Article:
REGARDLESS OF YOUR NATIONALITY, welcome to this description of my first culinary mashup. I'd never had risotto before, but I dig the concept. I also dig curry. I decided to introduce them to each other. Oh, the heresy!
To backtrack, while eating the Whole Foods Indian hot-tray food this past Saturday, I reflected on the ingredients. There's a fair number of good veggies in various curries. Indian cuisine was my gateway to sampling cauliflower, for instance. I suspected there was a way to prepare Indian-style vegetables on the home front, if I had the right recipe.
I've also nursed a recurring fascination with risotto. I don't know how many of the local Italian restaurants offer it, so I suspected I'd have to make my own. It seemed labor intensive, but after reading about the basics of risotto in How to Cook Everything, I revised that impression.
Sunday dinner left me with a spare, whole Costco roast chicken. Lots of free meat. I'd also bought broccoli and cauliflower, in the hopes of digging up some way, on the Net, of making a veggie curry from them to serve over rice.
Then I thought, why not satisfy two urges in one pot?
Trader Joe's sells arborio rice and vegetable stock. (I often find chicken stock overwhelming, especially when reduced, as it would be in this recipe.) I grabbed both. I already had spices and some of the other elements of risotto. So I figured I'd give it a whirl, with a trip to the local pizzeria as backup in case I conjured a funky ruin.
The risotto recipes in Bittman called for butter as the primary fat, as do most Indian dishes, but I had also seen olive oil used in some online risotto recipes. So I started with 3 tablespoons of oil, which I heated over a medium flame along with 2 teaspoons of Penzey's Hot Curry Powder, to bloom the spices.
Once it began foaming, I added ¾ cup of arborio rice, or half the amount in one of the Bittman recipes. I'd also begun heating about half the recommended amount of stock, 2½ cups, in a saucepan. I stirred the rice until it was evenly coated with spicy oil, then let it heat until it steamed slightly.
At that point, I added my first ladle of stock. A plume of curried steam greeted me. The rice immediately began absorbing the stock, which led me to turn the heat down a touch. I added a couple of shakes of Penzey's Hot Chili Powder, a few grinds of pepper, and a bit of salt, then set the microwave timer for 10 minutes. I added more stock bit by bit, and then stirred the rice every so often until it began to "tighten up." Once it seemed a little more dry than wet, I added more stock. Very scientific.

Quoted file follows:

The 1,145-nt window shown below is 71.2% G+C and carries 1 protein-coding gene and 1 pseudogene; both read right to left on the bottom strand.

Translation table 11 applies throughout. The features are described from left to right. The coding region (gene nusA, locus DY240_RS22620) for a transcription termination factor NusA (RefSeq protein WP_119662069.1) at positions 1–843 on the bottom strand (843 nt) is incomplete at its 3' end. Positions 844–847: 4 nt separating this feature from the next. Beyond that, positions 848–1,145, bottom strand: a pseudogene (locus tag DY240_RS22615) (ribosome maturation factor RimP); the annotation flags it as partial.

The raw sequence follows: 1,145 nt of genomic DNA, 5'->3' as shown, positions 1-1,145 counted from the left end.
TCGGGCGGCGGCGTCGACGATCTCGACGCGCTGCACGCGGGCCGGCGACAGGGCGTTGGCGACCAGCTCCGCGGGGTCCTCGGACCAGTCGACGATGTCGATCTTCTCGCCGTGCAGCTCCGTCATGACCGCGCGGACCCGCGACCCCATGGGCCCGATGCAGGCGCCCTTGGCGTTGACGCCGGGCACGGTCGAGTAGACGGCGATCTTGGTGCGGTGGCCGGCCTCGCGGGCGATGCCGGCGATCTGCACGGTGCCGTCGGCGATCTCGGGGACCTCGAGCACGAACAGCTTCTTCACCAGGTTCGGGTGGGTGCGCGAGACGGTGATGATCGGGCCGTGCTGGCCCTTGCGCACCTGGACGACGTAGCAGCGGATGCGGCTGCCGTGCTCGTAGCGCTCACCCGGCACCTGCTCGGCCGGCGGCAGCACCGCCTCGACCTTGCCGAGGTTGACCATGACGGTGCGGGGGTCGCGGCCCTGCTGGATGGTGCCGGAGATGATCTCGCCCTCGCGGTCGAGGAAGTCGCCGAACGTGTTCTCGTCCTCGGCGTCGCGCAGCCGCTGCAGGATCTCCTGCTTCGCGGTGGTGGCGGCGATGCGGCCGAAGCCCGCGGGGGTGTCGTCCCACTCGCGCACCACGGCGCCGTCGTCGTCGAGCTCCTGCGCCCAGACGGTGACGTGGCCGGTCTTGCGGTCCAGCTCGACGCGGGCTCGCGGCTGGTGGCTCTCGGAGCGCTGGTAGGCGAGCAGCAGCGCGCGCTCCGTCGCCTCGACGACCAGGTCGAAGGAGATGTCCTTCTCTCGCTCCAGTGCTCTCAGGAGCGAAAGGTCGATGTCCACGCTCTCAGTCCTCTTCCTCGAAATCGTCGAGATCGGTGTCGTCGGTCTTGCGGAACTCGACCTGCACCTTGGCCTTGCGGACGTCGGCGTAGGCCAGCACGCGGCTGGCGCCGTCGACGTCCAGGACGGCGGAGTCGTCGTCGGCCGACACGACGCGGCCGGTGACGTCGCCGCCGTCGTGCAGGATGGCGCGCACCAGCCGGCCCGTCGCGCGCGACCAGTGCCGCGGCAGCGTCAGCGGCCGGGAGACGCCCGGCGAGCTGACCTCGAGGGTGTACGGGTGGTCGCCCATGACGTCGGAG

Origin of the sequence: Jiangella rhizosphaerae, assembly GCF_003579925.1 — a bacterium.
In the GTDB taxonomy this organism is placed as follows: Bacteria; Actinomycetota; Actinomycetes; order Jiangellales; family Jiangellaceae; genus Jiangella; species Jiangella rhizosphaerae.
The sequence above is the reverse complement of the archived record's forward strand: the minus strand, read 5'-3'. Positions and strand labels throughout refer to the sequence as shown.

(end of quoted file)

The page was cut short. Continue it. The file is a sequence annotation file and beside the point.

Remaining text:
At the 10-minute mark, I added 3 oz. of finely cubed chicken and a double-handful each of broccoli and cauliflower chopped small. An extra amount of stock allowed them to begin blanching. The rice at this point still had a crunchy core. I set the microwave for another 10 minutes, then continued to add stock and stir as before.
I eventually used the entire box of stock, as by 15 minutes, I was running low of the heated stuff in the saucepan, and there was about a half-cup or so left in the box, a small amount I couldn't imagine using over the rest of the week. The trick now was to get the rice to the proper level of doneness while cooking off, or inducing the absorption of, the remaining stock.
I managed to bring it home well at the 20-minute mark: not too loose, still easily stirred, but with tender rice all the way through. The veggies were cooked but not mushy, and the chicken was beginning to shred nicely. I didn't add any more olive oil at the end; some recipes call for a last dab of butter to finish, but I decided not to up the calories any further (this essentially is a starch-based meal, which I usually try to avoid for weeknight dinners). I filled a plate and sampled it.
This would've made a great cold-weather meal, as its physical and spice-based heat would've beaten a heating blanket soundly for warmth. I feel I succeeded in crafting a basic curry risotto.
And a helluva lot of it too: Even after two servings, I still had half a pan full of it. I'd heard that storing risotto and resurrecting it the next day was sometimes dodgy, but I just covered the pan and placed the whole thing, once cooled a bit, into the fridge. With any luck, there's still enough moisture in it to warm and loosen the mix tomorrow over the stove.
Considering this was a cobbled-together, unorthodox take on risotto, I feel qualified to follow a more traditional recipe for it, assuming this stuff is indeed good tomorrow. Leftovers are always nice. It also let me sample Trader Joe's vegetable stock, which might be a good base for a chicken curry or basmati-rice/veggie recipe. So my first experiment in cultural mix-and-match was a success.
I sense spicy doings ahead, and I haven't even gotten to Vegas yet.